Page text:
A deal on reforming the EU’s power market, reached by the 27 EU member states on Tuesday (17 October), paves the way for Paris to ditch a much-decried scheme forcing state utility EDF to sell its nuclear energy production to competitors below market price.
EU electricity market deal paves way for France to ditch divisive ARENH scheme

The European Commission tabled the electricity market reform proposal in March 2023 to contain rising power prices caused by the Ukraine war – but Germany and France have since disagreed on the specifics of nuclear.

On Tuesday, after months of tense negotiations, member states agreed to include existing nuclear plants in the reform.

Under the terms of the agreement, France will now be able to finance the renewal of its existing nuclear fleet with two-way Contracts for Difference (CFDs), in line with the Commission’s initial proposal.

Under the Commission’s proposed reform, two-way CFDs – with a price ceiling and a floor – will become mandatory as soon as governments intervene in the market to support power generators.

With this mechanism, public authorities make up the difference when electricity prices go below an agreed floor. At the same time, producers redistribute the potential surplus revenue to public authorities when prices go above the ceiling.

Depending on the technology – wind, nuclear or other – the ceiling and floor will be set at different levels, allowing energy generators to cover their production costs while making a profit.

CfDs to replace ARENH

Crucially, this mechanism would also make it possible to replace France’s much-decried ARENH system, which obliges state utility EDF to sell its historical nuclear production to competitors at €42 per MWh, well below the company’s estimated production costs of €60/MWh.

Launched in 2011, ARENH was introduced originally to comply with the EU’s energy market liberalisation directives. However, it quickly drew the ire of politicians from all sides, who said the scheme contributed to EDF’s financial difficulties by reinforcing its competitors at the company’s expense.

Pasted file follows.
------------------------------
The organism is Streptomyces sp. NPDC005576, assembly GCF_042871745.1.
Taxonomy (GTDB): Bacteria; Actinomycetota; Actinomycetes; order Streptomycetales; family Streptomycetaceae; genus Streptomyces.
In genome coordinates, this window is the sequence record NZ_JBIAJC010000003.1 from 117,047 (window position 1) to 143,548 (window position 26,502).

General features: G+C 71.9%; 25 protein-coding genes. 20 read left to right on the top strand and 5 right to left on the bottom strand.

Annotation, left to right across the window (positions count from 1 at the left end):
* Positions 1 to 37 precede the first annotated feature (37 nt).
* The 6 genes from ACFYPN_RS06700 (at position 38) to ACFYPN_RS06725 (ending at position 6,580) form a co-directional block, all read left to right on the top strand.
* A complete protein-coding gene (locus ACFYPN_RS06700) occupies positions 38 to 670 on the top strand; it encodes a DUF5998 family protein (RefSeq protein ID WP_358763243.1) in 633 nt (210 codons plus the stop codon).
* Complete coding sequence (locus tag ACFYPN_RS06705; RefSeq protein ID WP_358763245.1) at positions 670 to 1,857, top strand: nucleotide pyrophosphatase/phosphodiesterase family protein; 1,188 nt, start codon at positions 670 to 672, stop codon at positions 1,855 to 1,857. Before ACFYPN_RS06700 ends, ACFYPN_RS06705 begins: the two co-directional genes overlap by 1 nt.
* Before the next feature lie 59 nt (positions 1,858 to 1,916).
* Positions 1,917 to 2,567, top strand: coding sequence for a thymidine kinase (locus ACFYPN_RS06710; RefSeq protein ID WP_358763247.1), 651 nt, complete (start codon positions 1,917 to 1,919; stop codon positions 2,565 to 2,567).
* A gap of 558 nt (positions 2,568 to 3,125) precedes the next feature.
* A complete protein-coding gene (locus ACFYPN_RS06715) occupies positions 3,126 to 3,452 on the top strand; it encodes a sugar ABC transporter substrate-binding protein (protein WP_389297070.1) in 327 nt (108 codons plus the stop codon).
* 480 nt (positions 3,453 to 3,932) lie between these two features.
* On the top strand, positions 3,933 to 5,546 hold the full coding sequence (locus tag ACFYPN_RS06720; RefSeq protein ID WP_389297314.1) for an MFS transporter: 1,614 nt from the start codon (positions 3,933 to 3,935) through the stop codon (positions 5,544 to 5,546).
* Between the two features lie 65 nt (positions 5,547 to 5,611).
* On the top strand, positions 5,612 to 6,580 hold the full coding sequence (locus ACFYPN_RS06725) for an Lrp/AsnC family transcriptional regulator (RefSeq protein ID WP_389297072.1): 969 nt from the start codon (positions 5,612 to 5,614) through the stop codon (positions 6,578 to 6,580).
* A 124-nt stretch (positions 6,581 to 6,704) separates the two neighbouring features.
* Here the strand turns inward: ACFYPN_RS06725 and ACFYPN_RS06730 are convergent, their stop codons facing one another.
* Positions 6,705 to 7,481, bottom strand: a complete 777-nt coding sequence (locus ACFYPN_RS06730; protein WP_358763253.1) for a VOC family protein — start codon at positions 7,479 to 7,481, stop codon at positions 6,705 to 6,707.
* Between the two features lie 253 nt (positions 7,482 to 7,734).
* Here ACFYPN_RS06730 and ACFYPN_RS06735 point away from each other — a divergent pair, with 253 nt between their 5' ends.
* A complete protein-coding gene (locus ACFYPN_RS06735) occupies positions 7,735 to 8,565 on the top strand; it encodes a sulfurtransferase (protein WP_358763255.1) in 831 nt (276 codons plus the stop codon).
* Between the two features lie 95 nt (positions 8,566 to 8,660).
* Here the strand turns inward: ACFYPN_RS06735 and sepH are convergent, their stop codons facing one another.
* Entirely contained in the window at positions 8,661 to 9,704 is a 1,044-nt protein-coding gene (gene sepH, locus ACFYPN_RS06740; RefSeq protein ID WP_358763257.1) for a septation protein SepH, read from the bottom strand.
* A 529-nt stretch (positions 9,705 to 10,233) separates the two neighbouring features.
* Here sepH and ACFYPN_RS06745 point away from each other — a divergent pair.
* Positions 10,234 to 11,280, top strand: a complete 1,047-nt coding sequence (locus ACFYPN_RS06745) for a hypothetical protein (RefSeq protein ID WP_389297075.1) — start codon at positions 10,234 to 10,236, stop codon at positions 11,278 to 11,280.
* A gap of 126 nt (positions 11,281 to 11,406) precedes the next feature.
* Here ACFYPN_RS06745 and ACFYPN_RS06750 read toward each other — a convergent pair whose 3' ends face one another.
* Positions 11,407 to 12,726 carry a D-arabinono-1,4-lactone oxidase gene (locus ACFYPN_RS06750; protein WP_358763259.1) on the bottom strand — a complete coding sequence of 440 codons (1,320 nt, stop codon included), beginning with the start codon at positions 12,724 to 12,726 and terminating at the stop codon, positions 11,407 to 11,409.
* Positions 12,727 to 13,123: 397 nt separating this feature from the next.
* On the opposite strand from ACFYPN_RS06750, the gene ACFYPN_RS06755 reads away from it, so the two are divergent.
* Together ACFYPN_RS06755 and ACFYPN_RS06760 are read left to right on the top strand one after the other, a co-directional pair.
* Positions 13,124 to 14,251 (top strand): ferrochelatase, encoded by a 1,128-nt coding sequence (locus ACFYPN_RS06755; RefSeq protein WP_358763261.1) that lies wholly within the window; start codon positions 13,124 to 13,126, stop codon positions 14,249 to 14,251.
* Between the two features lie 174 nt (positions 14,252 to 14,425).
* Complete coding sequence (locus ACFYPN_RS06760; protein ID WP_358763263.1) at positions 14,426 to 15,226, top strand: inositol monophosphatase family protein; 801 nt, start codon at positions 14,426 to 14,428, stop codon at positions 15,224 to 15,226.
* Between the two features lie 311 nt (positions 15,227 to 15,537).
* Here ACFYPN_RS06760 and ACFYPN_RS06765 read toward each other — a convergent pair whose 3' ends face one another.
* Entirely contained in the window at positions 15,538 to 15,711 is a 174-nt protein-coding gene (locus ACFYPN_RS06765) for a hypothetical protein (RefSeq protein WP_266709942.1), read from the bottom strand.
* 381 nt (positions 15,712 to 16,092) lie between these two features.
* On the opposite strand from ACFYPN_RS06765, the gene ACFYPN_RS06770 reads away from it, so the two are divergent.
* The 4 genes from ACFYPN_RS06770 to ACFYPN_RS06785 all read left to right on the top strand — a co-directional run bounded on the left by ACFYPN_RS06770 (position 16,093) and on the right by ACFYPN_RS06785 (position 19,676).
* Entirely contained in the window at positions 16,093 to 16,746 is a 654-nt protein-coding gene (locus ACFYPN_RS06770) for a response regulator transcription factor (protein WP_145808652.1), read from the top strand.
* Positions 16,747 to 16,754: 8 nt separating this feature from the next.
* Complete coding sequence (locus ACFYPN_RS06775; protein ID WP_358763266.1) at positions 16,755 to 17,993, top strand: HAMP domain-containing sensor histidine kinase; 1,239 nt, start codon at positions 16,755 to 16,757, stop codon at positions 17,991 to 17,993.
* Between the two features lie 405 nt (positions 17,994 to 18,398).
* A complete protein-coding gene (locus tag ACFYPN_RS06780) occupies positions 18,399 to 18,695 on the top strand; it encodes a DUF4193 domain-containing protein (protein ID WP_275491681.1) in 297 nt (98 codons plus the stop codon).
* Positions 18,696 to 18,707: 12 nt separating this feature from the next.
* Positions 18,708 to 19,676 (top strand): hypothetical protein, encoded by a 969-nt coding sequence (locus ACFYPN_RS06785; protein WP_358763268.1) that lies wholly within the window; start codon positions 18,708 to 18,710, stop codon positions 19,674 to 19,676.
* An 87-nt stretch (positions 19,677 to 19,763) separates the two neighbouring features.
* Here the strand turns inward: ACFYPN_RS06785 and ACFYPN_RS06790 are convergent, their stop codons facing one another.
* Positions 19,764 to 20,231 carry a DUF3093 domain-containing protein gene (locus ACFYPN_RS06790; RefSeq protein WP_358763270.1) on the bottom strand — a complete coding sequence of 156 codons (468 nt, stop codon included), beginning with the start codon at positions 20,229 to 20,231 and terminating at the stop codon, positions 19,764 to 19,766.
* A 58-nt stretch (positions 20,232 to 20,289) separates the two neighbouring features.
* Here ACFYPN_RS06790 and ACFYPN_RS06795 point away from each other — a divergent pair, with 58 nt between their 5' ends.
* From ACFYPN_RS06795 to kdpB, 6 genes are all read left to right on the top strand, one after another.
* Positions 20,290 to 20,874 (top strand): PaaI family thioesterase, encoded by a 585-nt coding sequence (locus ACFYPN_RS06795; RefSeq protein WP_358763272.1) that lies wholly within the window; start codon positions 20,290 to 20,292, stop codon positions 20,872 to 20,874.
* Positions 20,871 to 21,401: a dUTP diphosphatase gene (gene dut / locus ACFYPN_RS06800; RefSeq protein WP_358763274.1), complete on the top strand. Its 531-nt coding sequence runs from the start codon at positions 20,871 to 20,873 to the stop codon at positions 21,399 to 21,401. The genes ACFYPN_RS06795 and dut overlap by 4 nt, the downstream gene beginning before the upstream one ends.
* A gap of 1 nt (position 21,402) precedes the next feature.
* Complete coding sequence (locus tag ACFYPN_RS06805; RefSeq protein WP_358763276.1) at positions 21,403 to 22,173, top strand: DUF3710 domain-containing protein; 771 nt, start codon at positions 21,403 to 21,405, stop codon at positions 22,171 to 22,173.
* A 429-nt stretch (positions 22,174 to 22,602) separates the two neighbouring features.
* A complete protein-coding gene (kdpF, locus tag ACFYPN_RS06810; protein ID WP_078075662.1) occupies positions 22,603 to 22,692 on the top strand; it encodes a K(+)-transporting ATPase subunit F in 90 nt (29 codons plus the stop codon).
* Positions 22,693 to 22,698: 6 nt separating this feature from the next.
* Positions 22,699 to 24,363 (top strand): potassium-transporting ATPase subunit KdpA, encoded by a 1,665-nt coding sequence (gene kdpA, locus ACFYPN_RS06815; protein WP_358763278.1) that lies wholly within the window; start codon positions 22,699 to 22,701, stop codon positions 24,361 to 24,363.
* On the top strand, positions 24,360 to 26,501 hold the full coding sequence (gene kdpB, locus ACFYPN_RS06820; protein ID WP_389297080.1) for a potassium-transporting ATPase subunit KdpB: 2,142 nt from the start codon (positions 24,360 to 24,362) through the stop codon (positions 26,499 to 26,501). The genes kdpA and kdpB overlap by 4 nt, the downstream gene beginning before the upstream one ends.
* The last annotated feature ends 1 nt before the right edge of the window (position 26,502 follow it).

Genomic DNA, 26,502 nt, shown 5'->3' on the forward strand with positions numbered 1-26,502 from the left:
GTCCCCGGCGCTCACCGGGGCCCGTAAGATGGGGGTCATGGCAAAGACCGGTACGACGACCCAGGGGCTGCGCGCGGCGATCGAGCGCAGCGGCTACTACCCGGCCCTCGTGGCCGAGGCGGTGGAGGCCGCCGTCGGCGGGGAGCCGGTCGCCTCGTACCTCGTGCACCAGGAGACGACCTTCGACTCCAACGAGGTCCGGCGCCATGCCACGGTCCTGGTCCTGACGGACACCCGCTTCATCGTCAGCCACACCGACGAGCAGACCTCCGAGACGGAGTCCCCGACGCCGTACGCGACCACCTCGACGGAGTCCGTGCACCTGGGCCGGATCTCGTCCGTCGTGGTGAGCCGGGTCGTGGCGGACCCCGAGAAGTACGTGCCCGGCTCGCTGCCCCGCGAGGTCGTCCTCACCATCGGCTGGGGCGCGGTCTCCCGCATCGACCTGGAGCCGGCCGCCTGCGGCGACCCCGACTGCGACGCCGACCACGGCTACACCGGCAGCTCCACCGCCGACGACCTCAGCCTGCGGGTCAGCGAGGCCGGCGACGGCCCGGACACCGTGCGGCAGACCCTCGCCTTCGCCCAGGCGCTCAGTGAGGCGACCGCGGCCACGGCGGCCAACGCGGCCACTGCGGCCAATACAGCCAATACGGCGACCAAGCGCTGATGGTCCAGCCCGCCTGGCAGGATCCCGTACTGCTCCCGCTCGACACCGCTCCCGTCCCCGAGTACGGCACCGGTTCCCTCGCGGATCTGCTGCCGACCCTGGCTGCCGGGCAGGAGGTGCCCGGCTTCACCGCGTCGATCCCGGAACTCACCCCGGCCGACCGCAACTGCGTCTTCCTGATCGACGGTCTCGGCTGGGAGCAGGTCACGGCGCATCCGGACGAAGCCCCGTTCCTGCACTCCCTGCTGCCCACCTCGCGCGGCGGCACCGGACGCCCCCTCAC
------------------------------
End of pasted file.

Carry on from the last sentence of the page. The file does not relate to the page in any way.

With ARENH scheduled to expire at the end of 2025, Contracts for Difference have been floated as an alternative. The French competition authority, for instance, underlined the potential benefits of CfDs for state utility EDF in a report published in 2020.

After yesterday’s Energy Council meeting, Nicolas Goldberg, energy market expert at Colombus Consulting, echoed his sentiment: “The CfDs negotiated by France are a possible way out for the post-ARENH period.”

This is because CfDs would set a reference price closer to the production cost of nuclear power, which is around €60 per MWh, according to the French energy regulator, CRE.

With only months before the June European elections, reforming ARENH had also become a political hot potato.

Last Thursday (12 October), far-right MP Alexandre Loubet called out the government for bowing to the diktats of Brussels and failing to “regain control of electricity prices”, as President Emmanuel Macron promised on 25 September.

However, Tuesday’s agreement in the Energy Council allowed the Elysée Palace to celebrate a “great victory” for France, saying CfDs will be allowed for the refurbishment of the country’s entire fleet of 56 nuclear reactors, with no limit when it comes to the volume of production covered.

Caution about trilogues

While French officials welcomed Tuesday’s deal in the Energy Council, they also underlined that the process is not over yet, with “trilogue” talks due to start on Thursday (19 October) to finalise the text with the European Parliament and the Commission.

“We will have to wait and see how the text evolves in the next stages”, the Elysée cautioned.

Indeed, German media had a different reading of the deal, calling it a “Pyrrhic victory” for France and doubting the French executive’s interpretation that the reform covers existing nuclear assets.

Therefore, the coming talks with Parliament are expected to be tough, particularly when setting price thresholds on CfDs and deciding potential limits on the production volumes they will cover, warns Goldberg.

Not to mention that Parliament will stand by its position, which is opposed to the introduction of CfDs for the lifetime extension of existing nuclear assets.

“We will not accept loopholes for France’s obsolete nuclear reactors”, said German Green MEP Michael Bloss at the end of yesterday’s Council negotiations.

Source: euractiv.com


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